Mark Madden: Training camp ‘hold-in’ accomplishes nothing for Steelers’ Diontae Johnson

Diontae Johnson lost his hold-in. He won’t acknowledge that. But he has.

The Steelers won’t give Johnson what he wants: A contract extension with an average annual value of $20 million or more. Negotiation won’t change that.

The Steelers don’t often give receivers a second contract. Hines Ward and Antonio Brown were exceptions. Johnson isn’t Ward or Brown.

Johnson isn’t TJ Watt, either. When Watt staged his hold-in during last year’s training camp, his extension was an inevitability. Johnson’s isn’t even likely.

Eleven receivers got deals with an AAV of $20 million or more this offseason. That’s stupid. It’s a disposable position. Such precedent doesn’t mean the Steelers have to be dumb, too. The Steelers have never had difficulty replacing wideouts.

GM Omar Khan says the Steelers want to retain Johnson for the long term. Sure they do. At their price. Johnson wants his price. Hey won’t get it.

If Johnson continues to hold-in, the Steelers must start fining him. The Steelers look weak. Coach Mike Tomlin looks weak. Steelers camp is where the hold-in was invented.

Johnson is under contract. He should fulfill his obligation to work.

But at this point, Johnson only hurts himself. He needs to be a full participant at camp.

The Steelers have two new quarterbacks. Mitch Trubisky will start Week 1. Kenny Pickett will eventually supplant Trubisky.

Johnson was the second most-targeted receiver in the NFL last season with 169. That means little to Trubisky and Pickett. Trubisky and Pickett are on the field at camp building rapport with other receivers. Johnson won’t jump right to the front of the line, especially if his hold-in continues much longer.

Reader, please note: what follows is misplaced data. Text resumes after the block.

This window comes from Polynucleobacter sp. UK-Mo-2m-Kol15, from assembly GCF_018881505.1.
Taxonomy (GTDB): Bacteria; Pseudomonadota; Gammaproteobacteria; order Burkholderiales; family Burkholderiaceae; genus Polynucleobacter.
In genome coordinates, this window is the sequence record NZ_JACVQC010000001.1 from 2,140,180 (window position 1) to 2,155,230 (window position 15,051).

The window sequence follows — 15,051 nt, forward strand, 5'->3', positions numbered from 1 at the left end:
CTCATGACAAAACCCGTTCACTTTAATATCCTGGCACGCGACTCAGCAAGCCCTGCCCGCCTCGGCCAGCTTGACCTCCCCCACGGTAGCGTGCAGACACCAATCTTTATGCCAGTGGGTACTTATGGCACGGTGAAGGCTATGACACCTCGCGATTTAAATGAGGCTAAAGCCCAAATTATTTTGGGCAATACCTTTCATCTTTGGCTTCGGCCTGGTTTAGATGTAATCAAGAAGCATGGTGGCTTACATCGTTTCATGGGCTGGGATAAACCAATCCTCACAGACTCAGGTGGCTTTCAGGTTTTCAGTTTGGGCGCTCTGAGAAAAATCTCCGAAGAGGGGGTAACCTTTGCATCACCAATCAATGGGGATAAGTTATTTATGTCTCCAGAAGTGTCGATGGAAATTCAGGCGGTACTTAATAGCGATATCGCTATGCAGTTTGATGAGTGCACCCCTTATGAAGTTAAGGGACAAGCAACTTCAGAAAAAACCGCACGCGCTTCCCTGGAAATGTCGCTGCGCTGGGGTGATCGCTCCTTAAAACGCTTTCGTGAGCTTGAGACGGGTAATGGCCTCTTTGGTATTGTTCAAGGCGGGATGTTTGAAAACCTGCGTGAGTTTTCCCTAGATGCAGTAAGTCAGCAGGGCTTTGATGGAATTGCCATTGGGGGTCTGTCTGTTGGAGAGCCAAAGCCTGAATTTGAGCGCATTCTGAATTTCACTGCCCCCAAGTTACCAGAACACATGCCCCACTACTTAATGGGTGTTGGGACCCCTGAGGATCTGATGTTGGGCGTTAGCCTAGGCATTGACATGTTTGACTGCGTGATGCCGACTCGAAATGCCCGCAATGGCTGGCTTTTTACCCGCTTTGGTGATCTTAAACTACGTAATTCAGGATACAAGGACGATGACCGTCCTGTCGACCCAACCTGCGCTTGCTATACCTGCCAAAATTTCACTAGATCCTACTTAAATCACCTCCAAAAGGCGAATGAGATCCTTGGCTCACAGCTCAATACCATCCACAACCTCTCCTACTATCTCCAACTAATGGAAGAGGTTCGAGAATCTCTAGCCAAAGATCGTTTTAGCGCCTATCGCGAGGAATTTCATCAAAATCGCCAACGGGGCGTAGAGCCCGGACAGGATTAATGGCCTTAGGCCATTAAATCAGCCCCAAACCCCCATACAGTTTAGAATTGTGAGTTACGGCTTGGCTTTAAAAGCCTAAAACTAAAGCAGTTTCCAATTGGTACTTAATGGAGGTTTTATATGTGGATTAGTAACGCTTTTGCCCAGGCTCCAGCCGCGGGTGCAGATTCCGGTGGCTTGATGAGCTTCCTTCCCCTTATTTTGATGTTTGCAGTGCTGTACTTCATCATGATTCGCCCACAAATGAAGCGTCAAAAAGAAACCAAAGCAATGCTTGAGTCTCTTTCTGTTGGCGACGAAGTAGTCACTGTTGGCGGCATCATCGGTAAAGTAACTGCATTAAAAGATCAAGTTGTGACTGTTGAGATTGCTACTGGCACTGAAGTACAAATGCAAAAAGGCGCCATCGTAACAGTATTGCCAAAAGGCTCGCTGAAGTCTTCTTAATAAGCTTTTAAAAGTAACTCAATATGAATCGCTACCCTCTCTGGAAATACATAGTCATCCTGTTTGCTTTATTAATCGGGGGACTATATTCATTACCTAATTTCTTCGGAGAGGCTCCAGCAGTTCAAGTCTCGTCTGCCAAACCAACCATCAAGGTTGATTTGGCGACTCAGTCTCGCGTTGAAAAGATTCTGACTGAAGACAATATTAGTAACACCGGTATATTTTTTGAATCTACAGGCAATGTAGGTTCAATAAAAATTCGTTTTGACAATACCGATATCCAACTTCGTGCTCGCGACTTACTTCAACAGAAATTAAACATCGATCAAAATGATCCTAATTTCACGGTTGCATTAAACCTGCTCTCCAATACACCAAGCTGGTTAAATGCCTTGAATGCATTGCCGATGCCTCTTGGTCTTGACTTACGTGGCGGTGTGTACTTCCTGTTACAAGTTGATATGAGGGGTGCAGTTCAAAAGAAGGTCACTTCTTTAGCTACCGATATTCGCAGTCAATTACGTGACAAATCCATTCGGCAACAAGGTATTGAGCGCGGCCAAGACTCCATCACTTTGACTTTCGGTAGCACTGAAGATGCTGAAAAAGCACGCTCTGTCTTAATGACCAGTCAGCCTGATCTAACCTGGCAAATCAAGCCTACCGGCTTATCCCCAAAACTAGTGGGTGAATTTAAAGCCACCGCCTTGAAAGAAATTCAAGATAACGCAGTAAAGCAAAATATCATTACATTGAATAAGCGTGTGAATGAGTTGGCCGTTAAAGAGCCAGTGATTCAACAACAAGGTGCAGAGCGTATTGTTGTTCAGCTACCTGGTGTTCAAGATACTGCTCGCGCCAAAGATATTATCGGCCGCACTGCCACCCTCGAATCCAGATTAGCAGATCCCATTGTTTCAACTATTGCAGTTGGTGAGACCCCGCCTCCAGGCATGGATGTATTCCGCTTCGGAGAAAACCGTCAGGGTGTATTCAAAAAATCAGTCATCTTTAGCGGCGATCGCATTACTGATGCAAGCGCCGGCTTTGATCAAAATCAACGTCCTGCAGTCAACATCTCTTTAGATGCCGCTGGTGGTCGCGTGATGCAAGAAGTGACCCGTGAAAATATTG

Johnson doesn’t care about how that affects the team. He should care about how that affects him.

George Pickens is the camp phenomenon. Fellow rookie receiver Calvin Austin III looks capable of staking out a role. That affects Johnson, too.

Nothing about Johnson’s hold-in is working in his favor. It’s hurting him.

Johnson won’t play for the Steelers next season. He needs to have a good year, rack up numbers and burnish his value for free agency.

His hold-in doesn’t help in the pursuit of any of that.

Johnson is doubtless jealous that San Francisco’s Deebo Samuel got a three-year extension worth $71.55 million. Or that Seattle’s DK Metcalf got $72 million over three years.

Johnson should be jealous that Samuel and Metcalf are better than him.

Washington receiver Terry McLaurin got $71 million over three years. Johnson is justified if he’s mad about that. Johnson is comparable, if not better.

But the Steelers aren’t obligated to make a mistake just because Washington did.

Johnson’s teammates aren’t pressing him to be a full participant at camp. That’s not how NFL players are wired now. Me first, like Ben Roethlisberger said. Or perhaps a different kind of we-first.

“All of us support Diontae and what he’s trying to do,” said defensive lineman Chris Wormley.


More from Mark Madden

At Steelers camp, there are issues more interesting than daily dissection of QB battle
Steelers didn’t draft Kenny Pickett to be quick fix
Steelers’ quarterback situation seems to be pointed in the right direction


It hurts the team, but so what? Get that money.

Except it really doesn’t hurt the Steelers that much.

In the big picture, Johnson is small potatoes. That’s why the Steelers won’t extend him. Johnson is easily replaced. Maybe not immediately. But the Steelers won’t win the Super Bowl this year regardless. They probably won’t even make the playoffs.

Wideout James Washington broke his foot at Dallas’ camp. (He used to play for the Steelers. He was easily replaced.) Trade Johnson to the Cowboys for a second-round pick. Settle for a third, even. Get this over with. Erase the precedent of the hold-in.

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